>Your Own Japanese Clothes" has a tabi pattern. It's modern, of course, and
          >needs lots of modifications to be period; but fortunately the important part
          >(the foot/toe issue) is accurate). Period tabi were ankle high or a bit
          >more, sewn shut in the back, and opened up the front and tied closed with a
          >cord. Oh, and they were made of deerskin.
          >
          >
          >Effingham
          >
          >
          >UNSUBSCRIBE: E-mail sca-jml-unsubscribe@yahoogroups.com
          >
          >Your use of Yahoo! Groups is subject to http://docs.yahoo.com/info/terms/
        • Anthony J. Bryant
          ... There s a photograph of a pair of surviving 16th C. tabi here: http://www.geocities.com/sengokudaimyo/garb/garbphotos/tabiL.jpg They are described and
          Message 4 of 6 , Jun 24, 2001
            debbie strub wrote:

            > At 12:50 PM 6/6/2001 -0500, Anthony J. Bryant wrote:
            >
            > Greetings from Tsuruko,
            >
            > Baron Edward, do you happen to have some primary sources of
            > documentation for the period tabi you describe in the e-mail excerpt
            > below? I've been having a h*** of a time documenting tabi in period
            > because most of the paintings I've seen don't show the feet!

            There's a photograph of a pair of surviving 16th C. tabi here:
            http://www.geocities.com/sengokudaimyo/garb/garbphotos/tabiL.jpg

            They are described and drawn (or photographed) variously in:

            Suzuki Keizo, Yusoku kojitsu zuten (Illustrated dictionary of traditional
            customs and clothing),
            Suzuki Keizo, Yusoku kojitsu daijiten (An encyclopedia of TC&C)
            Kawabata Kinuhide, Yusoku kojitsu zukan (Illustrated record of TC&C)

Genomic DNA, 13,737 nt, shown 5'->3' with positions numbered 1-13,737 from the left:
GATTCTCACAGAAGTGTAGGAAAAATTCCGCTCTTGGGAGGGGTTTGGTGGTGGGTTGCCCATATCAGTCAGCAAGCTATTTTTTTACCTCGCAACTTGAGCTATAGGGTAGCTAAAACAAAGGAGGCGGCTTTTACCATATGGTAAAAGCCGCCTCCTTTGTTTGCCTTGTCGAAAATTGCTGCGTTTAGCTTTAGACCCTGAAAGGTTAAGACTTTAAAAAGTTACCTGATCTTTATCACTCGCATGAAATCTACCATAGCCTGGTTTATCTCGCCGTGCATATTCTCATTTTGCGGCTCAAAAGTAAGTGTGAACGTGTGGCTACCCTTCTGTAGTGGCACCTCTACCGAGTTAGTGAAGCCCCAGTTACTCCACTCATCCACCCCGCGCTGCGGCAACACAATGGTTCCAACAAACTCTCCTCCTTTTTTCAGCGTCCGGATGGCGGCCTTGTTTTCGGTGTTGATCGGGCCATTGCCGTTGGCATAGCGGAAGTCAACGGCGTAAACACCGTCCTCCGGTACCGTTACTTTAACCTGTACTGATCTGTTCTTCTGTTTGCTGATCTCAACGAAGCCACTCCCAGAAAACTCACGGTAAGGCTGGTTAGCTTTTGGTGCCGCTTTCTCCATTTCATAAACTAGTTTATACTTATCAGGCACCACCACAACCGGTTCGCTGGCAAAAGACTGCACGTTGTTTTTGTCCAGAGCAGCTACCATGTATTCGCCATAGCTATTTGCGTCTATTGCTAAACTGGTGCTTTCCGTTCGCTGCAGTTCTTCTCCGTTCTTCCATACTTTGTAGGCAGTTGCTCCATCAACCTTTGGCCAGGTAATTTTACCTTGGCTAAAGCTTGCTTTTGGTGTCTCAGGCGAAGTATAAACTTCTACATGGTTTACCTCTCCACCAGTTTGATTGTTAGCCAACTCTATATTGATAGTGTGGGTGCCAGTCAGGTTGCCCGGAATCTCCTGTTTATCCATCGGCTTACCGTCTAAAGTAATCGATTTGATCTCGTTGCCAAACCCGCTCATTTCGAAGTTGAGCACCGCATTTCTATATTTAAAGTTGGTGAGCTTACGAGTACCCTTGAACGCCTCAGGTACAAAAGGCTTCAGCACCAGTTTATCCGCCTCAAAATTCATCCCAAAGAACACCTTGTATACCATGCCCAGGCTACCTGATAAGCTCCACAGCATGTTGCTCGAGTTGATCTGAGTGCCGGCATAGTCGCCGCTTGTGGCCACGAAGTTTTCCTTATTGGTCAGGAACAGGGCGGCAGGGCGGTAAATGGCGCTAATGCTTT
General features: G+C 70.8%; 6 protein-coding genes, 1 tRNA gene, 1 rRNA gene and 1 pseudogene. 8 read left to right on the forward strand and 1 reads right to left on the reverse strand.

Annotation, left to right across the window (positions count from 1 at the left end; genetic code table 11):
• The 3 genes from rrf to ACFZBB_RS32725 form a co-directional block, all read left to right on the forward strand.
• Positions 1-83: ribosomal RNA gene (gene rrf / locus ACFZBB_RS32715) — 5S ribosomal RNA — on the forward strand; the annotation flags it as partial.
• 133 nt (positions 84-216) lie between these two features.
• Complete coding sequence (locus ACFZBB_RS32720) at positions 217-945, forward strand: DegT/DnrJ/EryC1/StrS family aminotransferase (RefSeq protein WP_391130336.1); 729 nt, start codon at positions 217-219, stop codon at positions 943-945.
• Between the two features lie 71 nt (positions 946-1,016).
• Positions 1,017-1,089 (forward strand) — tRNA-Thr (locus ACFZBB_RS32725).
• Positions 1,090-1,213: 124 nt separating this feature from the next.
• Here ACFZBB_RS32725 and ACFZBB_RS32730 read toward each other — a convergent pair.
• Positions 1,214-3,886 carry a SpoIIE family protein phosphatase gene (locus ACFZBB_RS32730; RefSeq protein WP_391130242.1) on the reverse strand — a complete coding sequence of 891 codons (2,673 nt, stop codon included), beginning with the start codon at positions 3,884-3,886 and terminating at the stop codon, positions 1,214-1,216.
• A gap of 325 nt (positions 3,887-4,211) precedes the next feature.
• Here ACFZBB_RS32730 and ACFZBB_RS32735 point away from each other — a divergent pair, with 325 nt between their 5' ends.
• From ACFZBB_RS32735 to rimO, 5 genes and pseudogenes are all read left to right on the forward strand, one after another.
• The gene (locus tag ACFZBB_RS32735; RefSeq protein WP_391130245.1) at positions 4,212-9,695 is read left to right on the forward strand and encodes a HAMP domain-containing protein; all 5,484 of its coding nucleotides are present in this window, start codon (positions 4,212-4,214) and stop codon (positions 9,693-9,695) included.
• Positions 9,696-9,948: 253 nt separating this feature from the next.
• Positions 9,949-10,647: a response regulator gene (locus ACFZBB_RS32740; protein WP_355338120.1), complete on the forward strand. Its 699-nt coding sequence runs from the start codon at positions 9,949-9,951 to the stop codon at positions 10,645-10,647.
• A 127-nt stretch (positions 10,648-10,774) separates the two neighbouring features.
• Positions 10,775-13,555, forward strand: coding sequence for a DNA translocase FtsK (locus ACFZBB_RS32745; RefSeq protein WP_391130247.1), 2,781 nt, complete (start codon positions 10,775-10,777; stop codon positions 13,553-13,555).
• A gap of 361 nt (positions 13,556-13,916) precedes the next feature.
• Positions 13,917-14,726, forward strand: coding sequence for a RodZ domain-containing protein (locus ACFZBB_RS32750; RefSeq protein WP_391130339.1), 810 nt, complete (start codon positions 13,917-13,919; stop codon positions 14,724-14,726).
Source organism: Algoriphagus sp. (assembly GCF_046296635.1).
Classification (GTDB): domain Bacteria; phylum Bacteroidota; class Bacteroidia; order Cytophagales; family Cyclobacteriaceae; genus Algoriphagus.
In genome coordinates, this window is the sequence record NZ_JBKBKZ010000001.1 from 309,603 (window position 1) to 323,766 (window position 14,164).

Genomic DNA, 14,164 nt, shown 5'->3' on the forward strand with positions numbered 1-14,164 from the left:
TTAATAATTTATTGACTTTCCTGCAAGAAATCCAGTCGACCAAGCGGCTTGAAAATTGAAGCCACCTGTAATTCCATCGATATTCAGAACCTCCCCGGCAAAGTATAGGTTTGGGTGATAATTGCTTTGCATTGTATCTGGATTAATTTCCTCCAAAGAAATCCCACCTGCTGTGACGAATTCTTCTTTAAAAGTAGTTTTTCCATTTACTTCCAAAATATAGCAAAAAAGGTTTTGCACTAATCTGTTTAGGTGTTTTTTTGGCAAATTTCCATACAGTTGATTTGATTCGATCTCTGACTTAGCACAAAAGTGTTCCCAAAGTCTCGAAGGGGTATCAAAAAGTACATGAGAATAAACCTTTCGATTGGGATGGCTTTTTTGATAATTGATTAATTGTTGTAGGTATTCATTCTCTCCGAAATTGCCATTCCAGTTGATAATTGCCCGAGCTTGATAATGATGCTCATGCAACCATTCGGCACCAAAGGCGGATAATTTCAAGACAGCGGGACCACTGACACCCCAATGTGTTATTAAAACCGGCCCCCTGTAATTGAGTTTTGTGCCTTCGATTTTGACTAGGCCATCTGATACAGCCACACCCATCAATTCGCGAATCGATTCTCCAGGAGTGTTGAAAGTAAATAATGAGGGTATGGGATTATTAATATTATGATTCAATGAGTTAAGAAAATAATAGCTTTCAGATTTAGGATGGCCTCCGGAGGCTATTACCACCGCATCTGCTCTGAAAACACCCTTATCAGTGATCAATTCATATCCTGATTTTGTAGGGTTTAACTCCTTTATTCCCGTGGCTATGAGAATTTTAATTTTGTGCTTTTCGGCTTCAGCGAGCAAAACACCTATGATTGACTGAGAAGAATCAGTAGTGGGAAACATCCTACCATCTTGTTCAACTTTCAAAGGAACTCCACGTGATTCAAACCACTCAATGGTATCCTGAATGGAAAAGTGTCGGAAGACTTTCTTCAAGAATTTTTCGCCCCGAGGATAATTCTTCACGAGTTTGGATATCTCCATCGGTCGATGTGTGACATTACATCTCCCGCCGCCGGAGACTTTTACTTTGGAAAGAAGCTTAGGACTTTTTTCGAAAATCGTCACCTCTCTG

Maruyama Nobuhiko, Clothes of the Samurai Warriors,
            and a whole pile of books I'd rather not dig out now because they're holding up
            a precarious pile of papers.

            > The few that
            > I have seen are late to out of period and they're men. I talked to Liza
            > Dalby back in '92 when she was in Portland for a lecture and she says she
            > can document the use of tabi as early as the Muromachi period but didn't
            > have any actual references with her. My compromise has been using modern
            > tabi that I'd worn out, taking them apart and using them for a
            > pattern.

            Marshall's book actually gives a good basis; the pattern adaptations are simple
            enough. The back is a solid seam, the sides come up over the ankle, and the
            opening is at the front instead of a solid seam.

            > (I've tried John Marshall's book and the Folkwear pattern and
            > this method gives me the best fit. All method's I've used require making
            > up a muslin first and fussing with it until it fits/feels right.) I use
            > ties or a single small button at the ankle because that's what I've seen in
            > the few period paintings I've seen that show feet. Any help would be
            > appreciated.
            >

            Check out the photo. Let me know if you need more help.

            Effingham
          • debbie strub
            Many thanks! This is exactly what I ve been looking for. Can you tell me what book the photo is from? I can easily modify my existing tabi pattern to this
            Message 5 of 6 , Jun 25, 2001
              Many thanks! This is exactly what I've been looking for. Can you
              tell me what book the photo is from?
              I can easily modify my existing tabi pattern to this style.
              I'll check out my ILL to see if I can get some of the books you
              recommended.

              Tsuruko

              At 11:59 PM 6/24/2001 -0500, you wrote: